Apple cider vinegar comes from apples that have been crushed, distilled, and then fermented.
It’s the talk of the town in the health world, so we’re going to give you some in-cider information on the truth about this whizz-bang ingredient...
Let’s protect those pearly whites shall we? If you’re going to have ACV, please dilute it or drink it through a straw. The acidity levels can damage the enamel of your teeth when sipped straight from a glass. Alternatively, enjoy it in a vinaigrette salad dressing.
We always like to look on the bright cider life!!
Due to its acidity content, a small dose of vinegar (such as in a salad dressing) is enough to substantially reduce your body’s glycaemic response. If included in a meal, ACV will effectively stabilise your blood sugar levels after eating! Sugar cravings, be gone!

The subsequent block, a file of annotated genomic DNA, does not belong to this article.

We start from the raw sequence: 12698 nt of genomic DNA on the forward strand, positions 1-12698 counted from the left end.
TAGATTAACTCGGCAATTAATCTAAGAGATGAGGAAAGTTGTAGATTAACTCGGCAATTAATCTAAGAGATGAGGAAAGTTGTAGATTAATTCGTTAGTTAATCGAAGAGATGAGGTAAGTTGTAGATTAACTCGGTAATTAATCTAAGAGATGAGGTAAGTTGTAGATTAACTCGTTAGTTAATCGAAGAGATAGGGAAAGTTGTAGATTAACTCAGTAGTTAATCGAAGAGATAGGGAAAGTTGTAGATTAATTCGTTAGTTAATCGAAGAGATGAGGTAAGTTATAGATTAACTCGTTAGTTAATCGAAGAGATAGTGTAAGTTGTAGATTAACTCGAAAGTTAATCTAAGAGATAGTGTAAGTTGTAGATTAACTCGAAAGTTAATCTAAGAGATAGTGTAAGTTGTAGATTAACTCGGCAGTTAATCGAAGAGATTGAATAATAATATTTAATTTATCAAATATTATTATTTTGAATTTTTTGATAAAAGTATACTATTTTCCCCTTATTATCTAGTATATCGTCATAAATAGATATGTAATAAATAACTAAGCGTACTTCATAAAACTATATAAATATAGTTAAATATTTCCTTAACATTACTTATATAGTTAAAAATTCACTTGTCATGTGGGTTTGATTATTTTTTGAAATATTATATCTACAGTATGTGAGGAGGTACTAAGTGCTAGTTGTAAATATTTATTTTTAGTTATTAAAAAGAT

While the blood sugar stabilising properties of ACV sound fab, the way it achieves this isn’t so glamorous for some…
Vinegar is said to stabilise blood sugar levels by delaying gastric emptying. Delayed gastric emptying... What on earth does that mean? This is a condition that prevents proper emptying of the stomach, potentially leading to symptoms like bloating and nausea - not ideal!
Apple cider vinegar isn’t essential for optimal health - contrary to what some may have you believe! Enjoy it every so often in a dressing or marinade, but don’t stress over shotting it each day, like you’ve probably been told is one of the best things for your health!
Brighenti, F., et al., Effect of neutralized and native vinegar on blood glucose and acetate responses to a mixed meal in healthy subjects. Eur J Clin Nutr, 1995. 49(4): p. 242-7.
Hlebowicz J, Darwiche G, Björgell O, Almér L. Effect of apple cider vinegar on delayed gastric emptying in patients with type 1 diabetes mellitus: a pilot study. BMC Gastroenterology. 2007;7(1).